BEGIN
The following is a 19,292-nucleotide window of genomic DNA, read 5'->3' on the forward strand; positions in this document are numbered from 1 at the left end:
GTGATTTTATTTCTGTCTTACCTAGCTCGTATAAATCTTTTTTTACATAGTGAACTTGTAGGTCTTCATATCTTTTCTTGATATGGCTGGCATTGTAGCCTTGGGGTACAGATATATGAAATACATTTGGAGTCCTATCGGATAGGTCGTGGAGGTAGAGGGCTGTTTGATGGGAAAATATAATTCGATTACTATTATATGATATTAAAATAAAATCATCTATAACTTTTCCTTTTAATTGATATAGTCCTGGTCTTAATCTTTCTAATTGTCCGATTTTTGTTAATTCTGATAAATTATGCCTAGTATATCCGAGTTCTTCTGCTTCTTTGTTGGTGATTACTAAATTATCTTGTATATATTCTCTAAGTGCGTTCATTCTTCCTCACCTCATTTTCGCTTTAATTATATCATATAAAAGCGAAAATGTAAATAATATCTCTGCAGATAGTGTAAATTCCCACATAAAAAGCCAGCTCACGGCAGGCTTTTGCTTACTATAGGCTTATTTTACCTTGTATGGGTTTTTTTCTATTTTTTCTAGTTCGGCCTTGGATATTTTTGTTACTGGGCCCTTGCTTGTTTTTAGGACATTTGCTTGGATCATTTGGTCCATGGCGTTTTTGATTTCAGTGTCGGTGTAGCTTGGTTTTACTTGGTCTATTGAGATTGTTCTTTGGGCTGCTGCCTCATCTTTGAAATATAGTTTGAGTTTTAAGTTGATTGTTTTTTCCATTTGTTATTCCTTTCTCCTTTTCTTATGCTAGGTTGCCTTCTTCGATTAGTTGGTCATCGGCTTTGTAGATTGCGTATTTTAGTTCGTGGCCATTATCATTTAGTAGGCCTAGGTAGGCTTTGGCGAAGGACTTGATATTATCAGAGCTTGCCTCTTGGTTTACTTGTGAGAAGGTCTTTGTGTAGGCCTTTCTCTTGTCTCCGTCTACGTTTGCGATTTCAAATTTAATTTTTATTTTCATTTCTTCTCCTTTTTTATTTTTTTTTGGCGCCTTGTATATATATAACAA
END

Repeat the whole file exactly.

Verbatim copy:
The following is a 19,292-nucleotide window of genomic DNA, read 5'->3' on the forward strand; positions in this document are numbered from 1 at the left end:
GTGATTTTATTTCTGTCTTACCTAGCTCGTATAAATCTTTTTTTACATAGTGAACTTGTAGGTCTTCATATCTTTTCTTGATATGGCTGGCATTGTAGCCTTGGGGTACAGATATATGAAATACATTTGGAGTCCTATCGGATAGGTCGTGGAGGTAGAGGGCTGTTTGATGGGAAAATATAATTCGATTACTATTATATGATATTAAAATAAAATCATCTATAACTTTTCCTTTTAATTGATATAGTCCTGGTCTTAATCTTTCTAATTGTCCGATTTTTGTTAATTCTGATAAATTATGCCTAGTATATCCGAGTTCTTCTGCTTCTTTGTTGGTGATTACTAAATTATCTTGTATATATTCTCTAAGTGCGTTCATTCTTCCTCACCTCATTTTCGCTTTAATTATATCATATAAAAGCGAAAATGTAAATAATATCTCTGCAGATAGTGTAAATTCCCACATAAAAAGCCAGCTCACGGCAGGCTTTTGCTTACTATAGGCTTATTTTACCTTGTATGGGTTTTTTTCTATTTTTTCTAGTTCGGCCTTGGATATTTTTGTTACTGGGCCCTTGCTTGTTTTTAGGACATTTGCTTGGATCATTTGGTCCATGGCGTTTTTGATTTCAGTGTCGGTGTAGCTTGGTTTTACTTGGTCTATTGAGATTGTTCTTTGGGCTGCTGCCTCATCTTTGAAATATAGTTTGAGTTTTAAGTTGATTGTTTTTTCCATTTGTTATTCCTTTCTCCTTTTCTTATGCTAGGTTGCCTTCTTCGATTAGTTGGTCATCGGCTTTGTAGATTGCGTATTTTAGTTCGTGGCCATTATCATTTAGTAGGCCTAGGTAGGCTTTGGCGAAGGACTTGATATTATCAGAGCTTGCCTCTTGGTTTACTTGTGAGAAGGTCTTTGTGTAGGCCTTTCTCTTGTCTCCGTCTACGTTTGCGATTTCAAATTTAATTTTTATTTTCATTTCTTCTCCTTTTTTATTTTTTTTTGGCGCCTTGTATATATATAACAA